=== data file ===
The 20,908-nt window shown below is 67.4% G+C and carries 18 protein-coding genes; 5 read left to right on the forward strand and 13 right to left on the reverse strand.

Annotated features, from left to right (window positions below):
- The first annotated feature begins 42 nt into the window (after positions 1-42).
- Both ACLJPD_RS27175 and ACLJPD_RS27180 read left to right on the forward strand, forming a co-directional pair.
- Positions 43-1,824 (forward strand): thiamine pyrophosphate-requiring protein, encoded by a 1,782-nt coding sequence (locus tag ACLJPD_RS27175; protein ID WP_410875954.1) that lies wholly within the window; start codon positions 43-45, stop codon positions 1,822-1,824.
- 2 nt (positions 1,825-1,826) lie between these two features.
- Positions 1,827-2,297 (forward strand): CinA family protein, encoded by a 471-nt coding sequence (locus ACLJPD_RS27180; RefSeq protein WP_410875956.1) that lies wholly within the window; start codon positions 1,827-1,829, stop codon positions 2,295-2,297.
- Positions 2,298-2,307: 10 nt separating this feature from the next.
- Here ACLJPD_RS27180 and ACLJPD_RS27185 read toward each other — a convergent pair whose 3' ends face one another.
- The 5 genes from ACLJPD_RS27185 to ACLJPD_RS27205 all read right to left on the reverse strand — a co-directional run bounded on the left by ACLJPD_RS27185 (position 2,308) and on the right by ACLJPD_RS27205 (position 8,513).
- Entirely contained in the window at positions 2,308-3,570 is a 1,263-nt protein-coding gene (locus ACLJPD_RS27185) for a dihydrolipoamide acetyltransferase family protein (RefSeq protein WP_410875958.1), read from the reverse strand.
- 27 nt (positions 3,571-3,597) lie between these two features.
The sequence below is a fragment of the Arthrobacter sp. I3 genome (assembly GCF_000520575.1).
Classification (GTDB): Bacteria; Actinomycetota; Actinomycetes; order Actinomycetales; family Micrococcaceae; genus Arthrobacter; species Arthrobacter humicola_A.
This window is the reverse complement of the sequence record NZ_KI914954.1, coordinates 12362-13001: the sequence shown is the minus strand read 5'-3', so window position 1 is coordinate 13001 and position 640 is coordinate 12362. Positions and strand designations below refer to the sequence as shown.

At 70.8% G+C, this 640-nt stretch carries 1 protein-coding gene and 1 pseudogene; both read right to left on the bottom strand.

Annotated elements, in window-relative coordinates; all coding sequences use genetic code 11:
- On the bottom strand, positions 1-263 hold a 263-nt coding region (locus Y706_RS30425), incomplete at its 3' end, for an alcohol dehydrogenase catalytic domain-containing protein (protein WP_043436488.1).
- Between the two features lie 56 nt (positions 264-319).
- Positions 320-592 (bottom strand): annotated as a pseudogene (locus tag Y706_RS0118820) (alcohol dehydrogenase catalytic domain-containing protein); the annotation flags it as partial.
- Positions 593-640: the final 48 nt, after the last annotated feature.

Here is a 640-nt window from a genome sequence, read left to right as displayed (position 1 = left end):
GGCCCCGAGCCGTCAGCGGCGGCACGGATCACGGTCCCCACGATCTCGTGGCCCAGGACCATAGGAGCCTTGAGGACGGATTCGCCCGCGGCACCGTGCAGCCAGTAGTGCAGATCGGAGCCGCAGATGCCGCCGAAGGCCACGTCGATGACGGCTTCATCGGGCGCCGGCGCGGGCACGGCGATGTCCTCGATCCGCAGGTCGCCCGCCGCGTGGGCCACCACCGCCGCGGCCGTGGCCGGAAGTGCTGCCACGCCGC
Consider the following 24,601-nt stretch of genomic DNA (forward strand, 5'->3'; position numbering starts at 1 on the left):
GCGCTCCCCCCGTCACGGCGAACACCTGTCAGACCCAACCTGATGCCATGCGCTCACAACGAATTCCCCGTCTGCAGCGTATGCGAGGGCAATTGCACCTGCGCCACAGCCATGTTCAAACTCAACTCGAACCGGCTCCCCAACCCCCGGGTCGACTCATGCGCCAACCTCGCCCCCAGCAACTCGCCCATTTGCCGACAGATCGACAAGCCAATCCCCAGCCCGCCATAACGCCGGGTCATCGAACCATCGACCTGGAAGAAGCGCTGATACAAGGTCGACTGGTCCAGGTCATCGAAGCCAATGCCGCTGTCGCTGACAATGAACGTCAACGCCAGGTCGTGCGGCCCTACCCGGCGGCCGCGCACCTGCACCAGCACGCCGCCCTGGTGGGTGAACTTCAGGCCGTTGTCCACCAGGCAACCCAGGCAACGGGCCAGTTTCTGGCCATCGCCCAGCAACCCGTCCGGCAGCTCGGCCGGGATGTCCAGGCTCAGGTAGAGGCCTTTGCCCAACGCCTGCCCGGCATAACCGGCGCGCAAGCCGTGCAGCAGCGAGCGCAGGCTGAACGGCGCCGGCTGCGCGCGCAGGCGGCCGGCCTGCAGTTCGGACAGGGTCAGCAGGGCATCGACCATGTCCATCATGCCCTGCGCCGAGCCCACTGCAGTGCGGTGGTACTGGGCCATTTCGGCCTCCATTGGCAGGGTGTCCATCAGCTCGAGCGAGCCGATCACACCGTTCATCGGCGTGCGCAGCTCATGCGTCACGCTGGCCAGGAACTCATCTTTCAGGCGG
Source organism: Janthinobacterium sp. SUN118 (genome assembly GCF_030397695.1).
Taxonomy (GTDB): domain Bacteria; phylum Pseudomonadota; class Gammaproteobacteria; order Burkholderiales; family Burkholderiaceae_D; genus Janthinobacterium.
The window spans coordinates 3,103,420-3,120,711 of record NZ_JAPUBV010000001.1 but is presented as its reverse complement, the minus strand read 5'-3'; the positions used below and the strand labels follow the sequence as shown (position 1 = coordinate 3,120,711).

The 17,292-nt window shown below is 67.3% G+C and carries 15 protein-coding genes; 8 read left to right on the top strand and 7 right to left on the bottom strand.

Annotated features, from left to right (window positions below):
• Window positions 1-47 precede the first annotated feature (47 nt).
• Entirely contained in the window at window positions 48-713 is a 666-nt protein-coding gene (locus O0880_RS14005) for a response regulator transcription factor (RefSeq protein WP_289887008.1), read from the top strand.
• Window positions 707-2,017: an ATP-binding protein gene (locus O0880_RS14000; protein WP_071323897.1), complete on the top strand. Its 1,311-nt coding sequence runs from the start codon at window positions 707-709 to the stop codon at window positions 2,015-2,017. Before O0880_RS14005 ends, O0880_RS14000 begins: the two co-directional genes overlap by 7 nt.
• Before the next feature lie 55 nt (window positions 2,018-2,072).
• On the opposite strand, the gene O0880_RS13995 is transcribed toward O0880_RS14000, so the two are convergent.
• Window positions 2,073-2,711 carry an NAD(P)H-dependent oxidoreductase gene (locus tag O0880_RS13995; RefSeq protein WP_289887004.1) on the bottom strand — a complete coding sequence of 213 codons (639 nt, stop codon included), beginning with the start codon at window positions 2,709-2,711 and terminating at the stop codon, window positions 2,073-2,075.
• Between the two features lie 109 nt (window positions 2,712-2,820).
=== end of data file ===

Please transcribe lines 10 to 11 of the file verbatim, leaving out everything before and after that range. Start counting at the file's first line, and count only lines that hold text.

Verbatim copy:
- The 5 genes from ACLJPD_RS27185 to ACLJPD_RS27205 all read right to left on the reverse strand — a co-directional run bounded on the left by ACLJPD_RS27185 (position 2,308) and on the right by ACLJPD_RS27205 (position 8,513).
- Entirely contained in the window at positions 2,308-3,570 is a 1,263-nt protein-coding gene (locus ACLJPD_RS27185) for a dihydrolipoamide acetyltransferase family protein (RefSeq protein WP_410875958.1), read from the reverse strand.